Izuchukwu Temilade Nwagbara Esq
The concept of international criminal law, which became prominent after the second world war with the Nuremberg trials, purports to prosecute crimes against humanity of a large and systematic scale/nature in a furious attempt to end impunity in human relations. As such, the Rome Statute of the International Criminal Court (ICC)—the primary treaty in international criminal law—provides that the ICC shall have jurisdiction with respect to the crime of genocide, crimes against humanity, war crimes, and the crimes of aggression. In relation to the Boko Haram situation in Nigeria, crimes against humanity and war crimes are the most relevant as regards the jurisdiction of the ICC. Therefore, this post examines the possibility and the propriety of a prosecution of Boko Haram members in the ICC for their actions which come under the jurisdiction of the court.
Regardless of the motive of the ICC to combat criminal impunity within domestic jurisdictions of state parties, it still respects the sovereignty of such state parties to prosecute crimes which are committed within their territories, hence the emergence of the principle of complementarity which strikes a balance between domestic sovereignty and international intervention.
The principle of complementarity agreed upon in the preamble of the Rome Statute and expressly provided for in Article 17(1)(a)-(c) dictates that the ICC shall not assume jurisdiction over a case if the case is being investigated or prosecuted by the state having jurisdiction over it unless the state is unwilling or unable genuinely to carry out the investigation or prosecution. Any such case brought before the ICC would be deemed inadmissible by the pre-trial chamber of the court. In other words, the principle of complementarity presumes jurisdiction in the domestic criminal justice system and only expects the ICC to intervene if the domestic state fails to act. To determine whether the ‘case’ is being ‘investigated’ by the state having jurisdiction over it, the court has developed the ‘same person/same conduct’ test which requires that ‘national proceedings […] encompass both the person and the conduct which is the subject of the case before the Court’.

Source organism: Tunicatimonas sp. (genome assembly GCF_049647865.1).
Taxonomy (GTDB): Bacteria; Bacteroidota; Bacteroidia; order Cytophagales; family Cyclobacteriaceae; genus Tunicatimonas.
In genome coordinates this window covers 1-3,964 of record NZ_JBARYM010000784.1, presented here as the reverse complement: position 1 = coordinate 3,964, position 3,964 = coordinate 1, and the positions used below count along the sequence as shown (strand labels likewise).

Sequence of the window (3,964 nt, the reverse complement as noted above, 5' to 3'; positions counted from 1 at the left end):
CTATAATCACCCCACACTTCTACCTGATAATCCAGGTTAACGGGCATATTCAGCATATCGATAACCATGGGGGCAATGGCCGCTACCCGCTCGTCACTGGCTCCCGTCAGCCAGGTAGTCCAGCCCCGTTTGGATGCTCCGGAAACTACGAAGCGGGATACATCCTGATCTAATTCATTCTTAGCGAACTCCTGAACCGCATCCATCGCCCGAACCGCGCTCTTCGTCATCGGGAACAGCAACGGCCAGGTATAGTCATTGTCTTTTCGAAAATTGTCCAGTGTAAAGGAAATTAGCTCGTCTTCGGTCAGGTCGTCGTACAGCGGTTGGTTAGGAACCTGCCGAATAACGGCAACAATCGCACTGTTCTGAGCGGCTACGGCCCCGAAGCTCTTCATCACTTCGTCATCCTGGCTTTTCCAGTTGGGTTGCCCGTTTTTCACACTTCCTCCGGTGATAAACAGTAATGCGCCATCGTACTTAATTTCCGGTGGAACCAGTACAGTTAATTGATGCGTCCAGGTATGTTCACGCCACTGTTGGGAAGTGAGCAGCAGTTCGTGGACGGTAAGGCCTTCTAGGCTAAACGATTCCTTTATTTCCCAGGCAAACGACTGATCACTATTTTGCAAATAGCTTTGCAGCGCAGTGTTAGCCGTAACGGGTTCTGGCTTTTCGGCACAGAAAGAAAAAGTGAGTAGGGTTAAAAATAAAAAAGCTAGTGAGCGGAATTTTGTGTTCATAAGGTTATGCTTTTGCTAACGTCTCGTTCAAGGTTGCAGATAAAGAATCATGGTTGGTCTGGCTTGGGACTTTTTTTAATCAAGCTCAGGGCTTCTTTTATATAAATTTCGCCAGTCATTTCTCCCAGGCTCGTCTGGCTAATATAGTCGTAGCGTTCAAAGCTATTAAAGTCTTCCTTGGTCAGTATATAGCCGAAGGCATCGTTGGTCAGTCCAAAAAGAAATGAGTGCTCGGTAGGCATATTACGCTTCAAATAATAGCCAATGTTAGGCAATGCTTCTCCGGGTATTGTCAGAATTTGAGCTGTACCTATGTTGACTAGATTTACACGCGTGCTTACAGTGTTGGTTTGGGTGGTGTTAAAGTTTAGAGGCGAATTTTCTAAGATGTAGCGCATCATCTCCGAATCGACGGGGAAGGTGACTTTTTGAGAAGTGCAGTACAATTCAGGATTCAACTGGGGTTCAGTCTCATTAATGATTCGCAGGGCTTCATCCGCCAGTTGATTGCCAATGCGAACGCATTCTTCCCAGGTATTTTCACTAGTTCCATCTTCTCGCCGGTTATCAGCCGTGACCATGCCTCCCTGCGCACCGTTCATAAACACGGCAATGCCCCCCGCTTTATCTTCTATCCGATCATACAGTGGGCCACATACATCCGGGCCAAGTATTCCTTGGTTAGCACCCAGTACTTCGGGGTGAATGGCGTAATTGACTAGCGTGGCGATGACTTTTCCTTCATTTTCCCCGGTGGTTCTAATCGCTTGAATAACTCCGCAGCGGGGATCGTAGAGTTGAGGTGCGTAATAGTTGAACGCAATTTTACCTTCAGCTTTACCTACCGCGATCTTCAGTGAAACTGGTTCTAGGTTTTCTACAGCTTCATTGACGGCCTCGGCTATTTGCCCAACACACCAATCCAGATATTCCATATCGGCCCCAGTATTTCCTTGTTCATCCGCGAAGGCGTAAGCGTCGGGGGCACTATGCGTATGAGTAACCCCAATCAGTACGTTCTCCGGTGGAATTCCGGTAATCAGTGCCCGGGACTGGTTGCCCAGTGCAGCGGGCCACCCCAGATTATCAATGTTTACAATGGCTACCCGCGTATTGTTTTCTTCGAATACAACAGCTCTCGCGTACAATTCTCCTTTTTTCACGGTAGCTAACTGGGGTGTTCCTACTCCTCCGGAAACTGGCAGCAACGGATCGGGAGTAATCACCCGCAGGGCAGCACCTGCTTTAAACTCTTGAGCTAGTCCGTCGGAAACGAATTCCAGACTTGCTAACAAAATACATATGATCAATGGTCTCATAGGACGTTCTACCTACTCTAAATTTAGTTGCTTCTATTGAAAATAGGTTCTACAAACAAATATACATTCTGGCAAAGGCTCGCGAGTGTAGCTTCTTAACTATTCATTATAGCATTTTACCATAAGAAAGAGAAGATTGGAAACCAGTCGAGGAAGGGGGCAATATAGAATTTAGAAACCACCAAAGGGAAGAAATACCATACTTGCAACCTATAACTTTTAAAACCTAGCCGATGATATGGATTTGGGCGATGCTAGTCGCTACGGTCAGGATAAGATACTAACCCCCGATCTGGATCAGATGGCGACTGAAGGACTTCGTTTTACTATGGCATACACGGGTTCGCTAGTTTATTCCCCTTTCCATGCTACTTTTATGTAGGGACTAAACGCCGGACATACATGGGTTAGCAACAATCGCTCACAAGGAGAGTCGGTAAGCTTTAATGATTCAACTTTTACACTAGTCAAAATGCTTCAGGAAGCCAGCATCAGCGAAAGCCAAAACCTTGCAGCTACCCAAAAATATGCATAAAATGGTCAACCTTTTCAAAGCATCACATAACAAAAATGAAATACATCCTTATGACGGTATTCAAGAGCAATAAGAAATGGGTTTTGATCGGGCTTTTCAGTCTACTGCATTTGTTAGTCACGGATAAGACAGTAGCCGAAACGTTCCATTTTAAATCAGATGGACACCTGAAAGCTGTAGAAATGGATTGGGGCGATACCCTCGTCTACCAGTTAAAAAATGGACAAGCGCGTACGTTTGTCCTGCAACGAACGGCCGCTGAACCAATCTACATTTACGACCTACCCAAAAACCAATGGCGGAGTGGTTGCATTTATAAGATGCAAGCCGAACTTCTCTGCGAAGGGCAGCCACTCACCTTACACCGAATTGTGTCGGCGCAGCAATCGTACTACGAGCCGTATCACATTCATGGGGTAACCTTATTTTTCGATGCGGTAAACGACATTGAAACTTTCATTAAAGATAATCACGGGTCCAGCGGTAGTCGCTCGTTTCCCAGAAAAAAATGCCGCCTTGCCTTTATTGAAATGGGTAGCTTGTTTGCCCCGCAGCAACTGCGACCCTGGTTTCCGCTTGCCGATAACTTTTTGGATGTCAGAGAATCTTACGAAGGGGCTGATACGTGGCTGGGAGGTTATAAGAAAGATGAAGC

In the case of the Prosecutor v. Thomas Lubanga Dyilo, it was held that the national proceedings of the Democratic Republic Congo, the state having jurisdiction over the case, though bordered on some of the charges before the ICC did not cover the conduct of conscripting children below the age of fifteen to be soldiers. As such, the national proceedings satisfied the ‘same person’ segment but not the ‘same conduct’ segment required for the fulfillment of the ‘same conduct/ same person’ test. It is therefore possible that out of numerous charges brought before the ICC by the ICC Prosecutor, the national proceedings might cover a substantial number of those charges and not all of them. This then grants the ICC Prosecutor the leeway to prosecute the charges not covered by national proceedings, thereby making the case against the accused person(s) admissible before the ICC.